That’s a little trickier because of its dronal quality. The dulcimer sounds almost ancient. I’ll say it’s an Appalachian instrument played flat on the lap, that it has a rich history, and is also used in innovative ways. Outside of the southern U.S., people are much less familiar with dulcimers.
LD: Can you tell me about a career highlight gig? Or a time when you thought to yourself “this can’t be real, I can’t believe this is even happening!”
Some of my best moments have been getting to play with people who I really really admire. Tony Trischka – banjo player, Liz Carroll – Irish fiddler, that time I got to jam with John Paul Jones from Led Zeppelin. Also one of my heroes is the mandolin player Mike Marshall. I got to play with him once in England. The thing is not so much their names, it’s that these musicians are a sheer force of nature. Their absolute talent just pushes you to another level. To be able to hold on and ride with that is so exciting.
LD: You have a career that is built around teaching. I imagine that must try your patience from time to time. How do you stay motivated and engaged?
If I am having a moment of being frustrated, it’s usually in a situation with an individual as much as with a group. And so I try to see what that individual is really needing and what is or isn’t being said. Instead of approaching it as wishing that the student would do something differently, I try to think of what the student needs and try to go with that. Teaching beginners is also really exciting. These beginning dulcimer players came this weekend and four of them had never played, and they didn’t know if they’d be able to. You are going from 0-50 in a matter of hours and it’s so cool to see their excitement when they realize that they can do it. It’s a whole other experience from taking someone from one level to another. This is from nothing to something, and that is pretty amazing.
LD: Good teachers are special people – especially those teachers who taught you a skill that you use. Those individuals make a huge lasting impact on your life.
To me, the most effective teaching experience is if the teacher is really able to take you from just where you are, without expectations, to where you want to go, which you might not have even known before. Both of my parents were teachers so there was an expectation on my part that this was something I could do. I decided not to pursue that path and get an education degree, but it must be genetic. I started giving guitar lessons in high school and discovered I liked it and was pretty good at it. I had to find my own way to do that, to teach, and it wasn’t going to be in a regular classroom. I have gone back and taken some education classes because I now do some teaching with classroom students, and I do enjoy teaching music with younger kids.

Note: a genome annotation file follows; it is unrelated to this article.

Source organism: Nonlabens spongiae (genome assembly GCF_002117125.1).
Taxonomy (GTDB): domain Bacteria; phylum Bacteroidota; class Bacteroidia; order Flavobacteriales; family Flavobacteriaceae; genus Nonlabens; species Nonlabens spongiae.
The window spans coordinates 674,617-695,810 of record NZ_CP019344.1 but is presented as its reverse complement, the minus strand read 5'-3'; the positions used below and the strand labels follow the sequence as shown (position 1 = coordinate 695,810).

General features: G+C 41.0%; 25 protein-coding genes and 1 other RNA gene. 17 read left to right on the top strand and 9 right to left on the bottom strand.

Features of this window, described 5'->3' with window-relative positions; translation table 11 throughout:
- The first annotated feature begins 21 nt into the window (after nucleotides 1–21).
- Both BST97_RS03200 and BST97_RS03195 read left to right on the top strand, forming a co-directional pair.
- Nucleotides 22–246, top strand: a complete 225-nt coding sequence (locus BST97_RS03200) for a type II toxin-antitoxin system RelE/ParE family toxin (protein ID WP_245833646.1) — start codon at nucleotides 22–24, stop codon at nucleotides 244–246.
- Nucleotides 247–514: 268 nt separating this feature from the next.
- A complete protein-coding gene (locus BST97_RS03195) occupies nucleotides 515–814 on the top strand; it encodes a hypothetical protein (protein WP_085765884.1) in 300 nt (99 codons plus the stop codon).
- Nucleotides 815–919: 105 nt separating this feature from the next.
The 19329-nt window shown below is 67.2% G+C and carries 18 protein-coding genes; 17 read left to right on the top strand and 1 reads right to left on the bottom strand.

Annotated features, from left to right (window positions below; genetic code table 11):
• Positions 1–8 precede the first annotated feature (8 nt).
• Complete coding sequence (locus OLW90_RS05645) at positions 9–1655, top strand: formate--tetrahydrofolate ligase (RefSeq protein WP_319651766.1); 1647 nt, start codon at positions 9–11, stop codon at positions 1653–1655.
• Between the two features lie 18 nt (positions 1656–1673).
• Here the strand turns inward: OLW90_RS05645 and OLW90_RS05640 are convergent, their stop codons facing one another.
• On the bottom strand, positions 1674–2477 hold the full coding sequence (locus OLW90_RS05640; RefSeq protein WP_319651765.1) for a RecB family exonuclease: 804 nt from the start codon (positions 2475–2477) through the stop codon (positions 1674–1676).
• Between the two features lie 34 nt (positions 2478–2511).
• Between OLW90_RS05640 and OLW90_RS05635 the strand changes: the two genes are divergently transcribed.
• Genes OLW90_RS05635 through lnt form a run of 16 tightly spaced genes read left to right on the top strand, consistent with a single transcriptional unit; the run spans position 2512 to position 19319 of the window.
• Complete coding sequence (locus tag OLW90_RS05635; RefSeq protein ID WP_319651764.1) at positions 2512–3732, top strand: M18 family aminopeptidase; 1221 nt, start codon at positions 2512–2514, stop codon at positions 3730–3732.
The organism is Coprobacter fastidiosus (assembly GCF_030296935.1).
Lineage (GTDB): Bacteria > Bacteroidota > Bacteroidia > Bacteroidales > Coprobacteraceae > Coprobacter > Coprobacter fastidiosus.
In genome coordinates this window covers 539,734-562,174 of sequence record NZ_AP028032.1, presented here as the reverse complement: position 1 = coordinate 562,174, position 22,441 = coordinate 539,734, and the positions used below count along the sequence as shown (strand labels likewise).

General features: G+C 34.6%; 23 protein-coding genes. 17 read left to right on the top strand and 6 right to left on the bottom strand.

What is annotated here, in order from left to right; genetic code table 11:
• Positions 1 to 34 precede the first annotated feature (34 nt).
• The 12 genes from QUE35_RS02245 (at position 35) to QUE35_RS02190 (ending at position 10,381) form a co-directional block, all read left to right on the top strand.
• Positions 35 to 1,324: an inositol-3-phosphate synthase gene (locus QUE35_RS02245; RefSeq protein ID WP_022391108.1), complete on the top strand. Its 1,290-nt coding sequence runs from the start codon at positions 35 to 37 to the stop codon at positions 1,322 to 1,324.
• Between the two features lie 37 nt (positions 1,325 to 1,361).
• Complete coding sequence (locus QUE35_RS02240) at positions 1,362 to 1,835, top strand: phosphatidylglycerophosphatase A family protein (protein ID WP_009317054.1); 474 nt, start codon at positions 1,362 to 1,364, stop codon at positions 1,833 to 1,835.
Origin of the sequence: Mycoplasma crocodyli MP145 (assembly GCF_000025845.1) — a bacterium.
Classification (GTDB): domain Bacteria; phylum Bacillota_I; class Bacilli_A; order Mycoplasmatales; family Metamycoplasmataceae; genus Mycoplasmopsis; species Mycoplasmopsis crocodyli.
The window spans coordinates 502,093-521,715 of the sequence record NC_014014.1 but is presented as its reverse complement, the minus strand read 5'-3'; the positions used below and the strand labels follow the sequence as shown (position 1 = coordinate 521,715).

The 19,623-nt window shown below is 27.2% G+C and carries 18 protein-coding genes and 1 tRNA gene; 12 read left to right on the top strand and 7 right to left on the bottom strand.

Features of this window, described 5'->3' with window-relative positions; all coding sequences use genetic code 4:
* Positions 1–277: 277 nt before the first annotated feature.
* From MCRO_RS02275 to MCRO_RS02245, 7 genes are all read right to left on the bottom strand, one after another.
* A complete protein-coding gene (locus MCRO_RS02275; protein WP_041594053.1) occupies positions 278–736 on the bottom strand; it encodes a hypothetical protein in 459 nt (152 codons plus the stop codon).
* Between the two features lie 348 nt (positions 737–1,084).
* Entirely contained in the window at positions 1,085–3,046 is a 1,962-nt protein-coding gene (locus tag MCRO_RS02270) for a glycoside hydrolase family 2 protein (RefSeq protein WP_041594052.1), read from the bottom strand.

LD: What’s changed in the musical landscape of the instruments you play? In the world of the autoharp and the dulcimer?
I think more people are playing these instruments at a higher level. A lot of that is due to programs like the Folk School where people can go and really focus on their playing. It’s nice to see both instruments branching out into indie music and not being so confined to certain expectations.
LD: I definitely feel like I am a part of that autoharp indie renaissance.
Absolutely! It’s so great to see the instrument in wider use. You’re like a missionary for it! When I first moved to Minneapolis I would sit in with a couple of indie bands that opened for bigger acts like the Jayhawks in the ‘90s. Lately I’ve been more focused on traditional music, but still do recording sessions with singer-songwriters from time to time, and pursue playing whatever style of music I like.
LD: Can you describe a disaster gig?
(laughs) I can think of some. You can’t play for awhile and not have a few of those. One was with my Irish band back in Kansas. We were at an art fair. It was July and they had us playing in full sun which is kind of dodgy in itself. Your instruments are going out of tune and threatening to explode on you. There were some people sitting out on the hill side in full biker leathers and one guy had this really bad guitar that he was strumming as we were playing. We were playing traditional Irish music and he kept yelling “DO SOMETHING IRISH!!!” And we were like “Yeah, we are!” And then one of them yelled down “HEY, LENNY CAN PLAY FREEBIRD ON GUITAR. LET LENNY PLAY FREEBIRD WITH YOU!” You couldn’t pick anything more cliché. So we had these bikers heckling us, we were melting in the sun, and finally we just had to stop. It was a total disaster.